|The Grand-St-Bernard Pass|
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The Grand-St-Bernard Pass is the oldest Alpine pass route (see here), protected by monks inhabiting the hospice on top for almost a millennium. The views aren’t outstanding, and the souvenir stalls are an eyesore, but the sense of history is what draws you in – for centuries, this was the only road between northern Europe and southern Europe for hundreds of miles on either flank, and countless travellers have arrived to the same view of the little summit lake backed by the same mountain panorama. The interesting museum (daily: July & Aug 8am–6.30pm; June & Sept 9am–6pm; Fr.6) documents the history of the pass, and includes several quaking accounts of fatal or near-fatal crossings. The two buildings which make up the hospice, exposed to winter storms which have been known to bring 25m of snow with them and temperatures of -30°C, date from 1560 and 1898; the older one contains a Baroque church. If you walk down from the hospice, the Italian frontier guards will let you cross the international border to explore the rocky area behind the customs post and Italian hospice; around the statue of St Bernard atop its round pillar (1905) you’ll find traces of the Roman road cut into the bedrock.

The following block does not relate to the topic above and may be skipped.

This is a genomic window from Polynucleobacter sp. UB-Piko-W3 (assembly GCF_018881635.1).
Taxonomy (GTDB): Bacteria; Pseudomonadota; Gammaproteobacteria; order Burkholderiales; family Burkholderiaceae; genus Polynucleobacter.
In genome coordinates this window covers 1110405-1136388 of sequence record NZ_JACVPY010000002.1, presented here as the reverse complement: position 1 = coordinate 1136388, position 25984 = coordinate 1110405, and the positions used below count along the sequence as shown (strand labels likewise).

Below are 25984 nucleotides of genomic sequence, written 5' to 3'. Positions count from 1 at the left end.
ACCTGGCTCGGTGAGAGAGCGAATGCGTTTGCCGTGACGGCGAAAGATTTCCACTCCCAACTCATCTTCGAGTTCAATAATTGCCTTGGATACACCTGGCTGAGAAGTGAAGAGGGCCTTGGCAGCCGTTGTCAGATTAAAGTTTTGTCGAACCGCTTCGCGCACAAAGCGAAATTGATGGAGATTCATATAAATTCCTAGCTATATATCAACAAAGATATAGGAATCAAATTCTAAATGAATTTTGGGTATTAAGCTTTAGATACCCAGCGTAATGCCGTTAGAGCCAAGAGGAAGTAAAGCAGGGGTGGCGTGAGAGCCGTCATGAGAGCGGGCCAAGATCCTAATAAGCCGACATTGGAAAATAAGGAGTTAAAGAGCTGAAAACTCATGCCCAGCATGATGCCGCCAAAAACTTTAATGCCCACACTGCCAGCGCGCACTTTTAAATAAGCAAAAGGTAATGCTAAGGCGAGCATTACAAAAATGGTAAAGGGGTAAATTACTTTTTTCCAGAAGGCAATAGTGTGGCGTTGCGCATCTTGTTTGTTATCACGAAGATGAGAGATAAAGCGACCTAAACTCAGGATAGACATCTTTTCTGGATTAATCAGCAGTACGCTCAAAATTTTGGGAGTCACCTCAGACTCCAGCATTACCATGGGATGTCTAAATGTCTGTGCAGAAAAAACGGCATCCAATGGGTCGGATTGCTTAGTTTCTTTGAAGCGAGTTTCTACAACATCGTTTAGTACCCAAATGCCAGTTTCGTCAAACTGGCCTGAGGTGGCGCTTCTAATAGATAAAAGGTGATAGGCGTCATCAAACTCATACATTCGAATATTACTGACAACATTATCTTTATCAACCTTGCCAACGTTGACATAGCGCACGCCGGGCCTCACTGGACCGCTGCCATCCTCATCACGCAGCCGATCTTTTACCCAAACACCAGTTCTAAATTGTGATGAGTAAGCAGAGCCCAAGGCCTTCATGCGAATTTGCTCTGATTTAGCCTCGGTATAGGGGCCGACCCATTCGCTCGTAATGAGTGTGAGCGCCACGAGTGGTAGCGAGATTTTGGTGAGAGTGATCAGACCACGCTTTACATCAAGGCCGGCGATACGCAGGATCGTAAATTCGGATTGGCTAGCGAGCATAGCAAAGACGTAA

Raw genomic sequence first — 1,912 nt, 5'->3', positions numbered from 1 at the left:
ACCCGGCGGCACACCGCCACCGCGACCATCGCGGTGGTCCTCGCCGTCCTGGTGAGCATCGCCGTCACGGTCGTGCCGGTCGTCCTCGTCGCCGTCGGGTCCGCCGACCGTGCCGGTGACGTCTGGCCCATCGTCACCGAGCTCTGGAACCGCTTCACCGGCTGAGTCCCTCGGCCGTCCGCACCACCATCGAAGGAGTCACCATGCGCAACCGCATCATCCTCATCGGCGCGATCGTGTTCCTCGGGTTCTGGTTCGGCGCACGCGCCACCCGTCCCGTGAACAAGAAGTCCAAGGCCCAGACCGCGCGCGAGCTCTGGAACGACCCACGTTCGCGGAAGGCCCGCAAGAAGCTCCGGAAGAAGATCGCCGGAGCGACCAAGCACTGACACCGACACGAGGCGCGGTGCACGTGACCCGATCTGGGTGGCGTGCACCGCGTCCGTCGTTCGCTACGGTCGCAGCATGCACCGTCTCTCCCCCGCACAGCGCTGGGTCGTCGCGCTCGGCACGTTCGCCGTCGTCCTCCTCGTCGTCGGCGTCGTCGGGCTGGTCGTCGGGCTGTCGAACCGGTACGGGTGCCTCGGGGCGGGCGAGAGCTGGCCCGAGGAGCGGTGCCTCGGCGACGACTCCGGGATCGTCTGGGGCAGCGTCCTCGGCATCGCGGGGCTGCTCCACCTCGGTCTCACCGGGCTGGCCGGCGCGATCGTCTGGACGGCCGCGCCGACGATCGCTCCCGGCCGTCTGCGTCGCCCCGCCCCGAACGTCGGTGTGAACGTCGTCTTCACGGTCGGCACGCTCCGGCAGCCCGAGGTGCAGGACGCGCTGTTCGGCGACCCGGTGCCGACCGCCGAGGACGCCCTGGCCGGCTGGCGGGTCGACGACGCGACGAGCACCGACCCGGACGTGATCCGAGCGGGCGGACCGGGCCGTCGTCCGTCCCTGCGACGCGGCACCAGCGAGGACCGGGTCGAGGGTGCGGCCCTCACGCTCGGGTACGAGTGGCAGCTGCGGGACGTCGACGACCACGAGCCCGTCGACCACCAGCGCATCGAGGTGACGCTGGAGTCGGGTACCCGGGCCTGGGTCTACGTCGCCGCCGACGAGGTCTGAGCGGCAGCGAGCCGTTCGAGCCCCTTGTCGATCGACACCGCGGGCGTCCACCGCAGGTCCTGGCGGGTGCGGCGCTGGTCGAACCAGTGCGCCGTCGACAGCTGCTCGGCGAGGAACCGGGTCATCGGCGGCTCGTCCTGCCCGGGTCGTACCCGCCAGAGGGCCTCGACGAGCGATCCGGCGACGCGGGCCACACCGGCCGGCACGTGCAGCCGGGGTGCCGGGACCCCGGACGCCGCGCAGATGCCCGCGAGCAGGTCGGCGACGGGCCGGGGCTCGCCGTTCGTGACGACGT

In summer, it’s possible to stay in the hospice, which is still a functioning religious community (027/787 12 36, fax 787 11 07; a), either in plain, cosy rooms, or dorms (Fr.17); the cooking is suitable hearty and warming and the atmosphere jovial. During the winter months (Nov–June) and over Easter, you can arrange an individual retreat, to take advantage of the solitude for personal reflection. The hospice also runs mountaineering courses and weekend hiking and skiing excursions.
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